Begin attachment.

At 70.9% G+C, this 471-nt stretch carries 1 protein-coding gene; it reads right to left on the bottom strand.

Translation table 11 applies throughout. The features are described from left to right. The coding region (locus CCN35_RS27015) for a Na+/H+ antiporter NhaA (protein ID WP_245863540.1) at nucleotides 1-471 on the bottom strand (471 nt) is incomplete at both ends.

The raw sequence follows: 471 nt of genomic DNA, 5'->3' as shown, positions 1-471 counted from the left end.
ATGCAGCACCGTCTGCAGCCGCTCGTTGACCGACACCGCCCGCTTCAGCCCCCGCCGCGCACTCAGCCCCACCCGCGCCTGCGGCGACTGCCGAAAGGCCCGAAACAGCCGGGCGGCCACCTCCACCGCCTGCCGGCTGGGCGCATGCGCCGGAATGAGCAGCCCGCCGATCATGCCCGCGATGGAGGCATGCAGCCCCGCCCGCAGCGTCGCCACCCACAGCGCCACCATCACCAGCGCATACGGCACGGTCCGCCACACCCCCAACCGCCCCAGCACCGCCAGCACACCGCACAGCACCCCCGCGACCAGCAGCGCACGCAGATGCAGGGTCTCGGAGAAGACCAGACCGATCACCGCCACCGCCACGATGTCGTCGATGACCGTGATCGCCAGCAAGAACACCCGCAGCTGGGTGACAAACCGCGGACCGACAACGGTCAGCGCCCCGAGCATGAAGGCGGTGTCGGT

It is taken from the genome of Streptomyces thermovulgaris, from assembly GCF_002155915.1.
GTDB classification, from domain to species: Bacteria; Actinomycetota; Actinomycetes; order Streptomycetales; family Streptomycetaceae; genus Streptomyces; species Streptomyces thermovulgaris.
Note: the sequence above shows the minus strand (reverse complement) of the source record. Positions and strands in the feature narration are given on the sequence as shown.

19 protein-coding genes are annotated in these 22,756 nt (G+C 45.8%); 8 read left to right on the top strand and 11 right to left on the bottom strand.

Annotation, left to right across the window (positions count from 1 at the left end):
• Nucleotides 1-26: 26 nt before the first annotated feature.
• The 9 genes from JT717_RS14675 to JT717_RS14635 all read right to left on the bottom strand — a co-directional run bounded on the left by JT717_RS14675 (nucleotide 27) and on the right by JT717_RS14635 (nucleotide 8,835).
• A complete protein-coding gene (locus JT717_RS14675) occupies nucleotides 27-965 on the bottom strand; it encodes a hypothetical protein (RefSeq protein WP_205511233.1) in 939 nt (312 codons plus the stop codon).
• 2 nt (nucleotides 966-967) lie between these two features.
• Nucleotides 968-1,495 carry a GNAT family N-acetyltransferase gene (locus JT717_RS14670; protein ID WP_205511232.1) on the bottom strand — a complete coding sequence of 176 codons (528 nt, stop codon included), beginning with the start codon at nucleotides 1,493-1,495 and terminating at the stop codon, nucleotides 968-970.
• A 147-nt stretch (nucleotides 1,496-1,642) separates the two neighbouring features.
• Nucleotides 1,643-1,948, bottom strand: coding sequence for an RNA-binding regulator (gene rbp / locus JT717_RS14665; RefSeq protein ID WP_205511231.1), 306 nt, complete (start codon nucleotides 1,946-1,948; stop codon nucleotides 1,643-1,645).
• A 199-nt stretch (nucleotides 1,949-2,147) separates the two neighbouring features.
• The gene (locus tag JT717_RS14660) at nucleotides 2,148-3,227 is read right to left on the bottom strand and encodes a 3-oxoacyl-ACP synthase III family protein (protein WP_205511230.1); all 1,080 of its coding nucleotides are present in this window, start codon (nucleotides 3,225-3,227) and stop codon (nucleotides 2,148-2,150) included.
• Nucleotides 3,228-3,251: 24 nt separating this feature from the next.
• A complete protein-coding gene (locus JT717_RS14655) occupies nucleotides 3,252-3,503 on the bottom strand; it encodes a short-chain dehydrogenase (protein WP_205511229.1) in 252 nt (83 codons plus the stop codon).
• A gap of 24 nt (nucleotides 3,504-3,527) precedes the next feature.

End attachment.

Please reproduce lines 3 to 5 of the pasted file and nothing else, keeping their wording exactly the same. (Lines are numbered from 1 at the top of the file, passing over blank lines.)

The raw sequence follows: 471 nt of genomic DNA, 5'->3' as shown, positions 1-471 counted from the left end.
ATGCAGCACCGTCTGCAGCCGCTCGTTGACCGACACCGCCCGCTTCAGCCCCCGCCGCGCACTCAGCCCCACCCGCGCCTGCGGCGACTGCCGAAAGGCCCGAAACAGCCGGGCGGCCACCTCCACCGCCTGCCGGCTGGGCGCATGCGCCGGAATGAGCAGCCCGCCGATCATGCCCGCGATGGAGGCATGCAGCCCCGCCCGCAGCGTCGCCACCCACAGCGCCACCATCACCAGCGCATACGGCACGGTCCGCCACACCCCCAACCGCCCCAGCACCGCCAGCACACCGCACAGCACCCCCGCGACCAGCAGCGCACGCAGATGCAGGGTCTCGGAGAAGACCAGACCGATCACCGCCACCGCCACGATGTCGTCGATGACCGTGATCGCCAGCAAGAACACCCGCAGCTGGGTGACAAACCGCGGACCGACAACGGTCAGCGCCCCGAGCATGAAGGCGGTGTCGGT

It is taken from the genome of Streptomyces thermovulgaris, from assembly GCF_002155915.1.